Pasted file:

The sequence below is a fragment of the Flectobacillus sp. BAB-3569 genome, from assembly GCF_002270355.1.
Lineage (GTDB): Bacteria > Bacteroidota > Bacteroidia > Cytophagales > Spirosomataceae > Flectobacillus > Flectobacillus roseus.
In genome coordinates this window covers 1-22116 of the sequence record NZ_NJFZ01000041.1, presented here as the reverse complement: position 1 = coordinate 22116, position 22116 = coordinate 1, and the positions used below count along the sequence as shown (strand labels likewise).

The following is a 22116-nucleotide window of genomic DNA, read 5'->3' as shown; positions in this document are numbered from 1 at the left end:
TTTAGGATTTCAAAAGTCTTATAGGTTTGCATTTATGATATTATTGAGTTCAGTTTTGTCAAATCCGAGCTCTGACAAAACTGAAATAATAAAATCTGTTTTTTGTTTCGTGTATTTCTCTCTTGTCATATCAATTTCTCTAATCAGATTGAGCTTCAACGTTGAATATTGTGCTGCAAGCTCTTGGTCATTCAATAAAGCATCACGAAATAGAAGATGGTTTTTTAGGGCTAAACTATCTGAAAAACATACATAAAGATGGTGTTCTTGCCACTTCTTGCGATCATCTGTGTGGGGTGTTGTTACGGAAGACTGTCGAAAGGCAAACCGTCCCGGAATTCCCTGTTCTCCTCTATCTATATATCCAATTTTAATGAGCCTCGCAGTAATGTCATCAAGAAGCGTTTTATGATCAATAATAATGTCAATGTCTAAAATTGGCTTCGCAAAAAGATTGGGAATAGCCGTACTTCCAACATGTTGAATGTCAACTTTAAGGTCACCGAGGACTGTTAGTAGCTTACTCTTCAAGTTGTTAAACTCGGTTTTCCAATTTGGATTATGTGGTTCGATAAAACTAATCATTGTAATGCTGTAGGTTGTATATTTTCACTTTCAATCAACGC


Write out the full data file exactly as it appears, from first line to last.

The sequence below is a fragment of the Flectobacillus sp. BAB-3569 genome, from assembly GCF_002270355.1.
Lineage (GTDB): Bacteria > Bacteroidota > Bacteroidia > Cytophagales > Spirosomataceae > Flectobacillus > Flectobacillus roseus.
In genome coordinates this window covers 1-22116 of the sequence record NZ_NJFZ01000041.1, presented here as the reverse complement: position 1 = coordinate 22116, position 22116 = coordinate 1, and the positions used below count along the sequence as shown (strand labels likewise).

The following is a 22116-nucleotide window of genomic DNA, read 5'->3' as shown; positions in this document are numbered from 1 at the left end:
TTTAGGATTTCAAAAGTCTTATAGGTTTGCATTTATGATATTATTGAGTTCAGTTTTGTCAAATCCGAGCTCTGACAAAACTGAAATAATAAAATCTGTTTTTTGTTTCGTGTATTTCTCTCTTGTCATATCAATTTCTCTAATCAGATTGAGCTTCAACGTTGAATATTGTGCTGCAAGCTCTTGGTCATTCAATAAAGCATCACGAAATAGAAGATGGTTTTTTAGGGCTAAACTATCTGAAAAACATACATAAAGATGGTGTTCTTGCCACTTCTTGCGATCATCTGTGTGGGGTGTTGTTACGGAAGACTGTCGAAAGGCAAACCGTCCCGGAATTCCCTGTTCTCCTCTATCTATATATCCAATTTTAATGAGCCTCGCAGTAATGTCATCAAGAAGCGTTTTATGATCAATAATAATGTCAATGTCTAAAATTGGCTTCGCAAAAAGATTGGGAATAGCCGTACTTCCAACATGTTGAATGTCAACTTTAAGGTCACCGAGGACTGTTAGTAGCTTACTCTTCAAGTTGTTAAACTCGGTTTTCCAATTTGGATTATGTGGTTCGATAAAACTAATCATTGTAATGCTGTAGGTTGTATATTTTCACTTTCAATCAACGC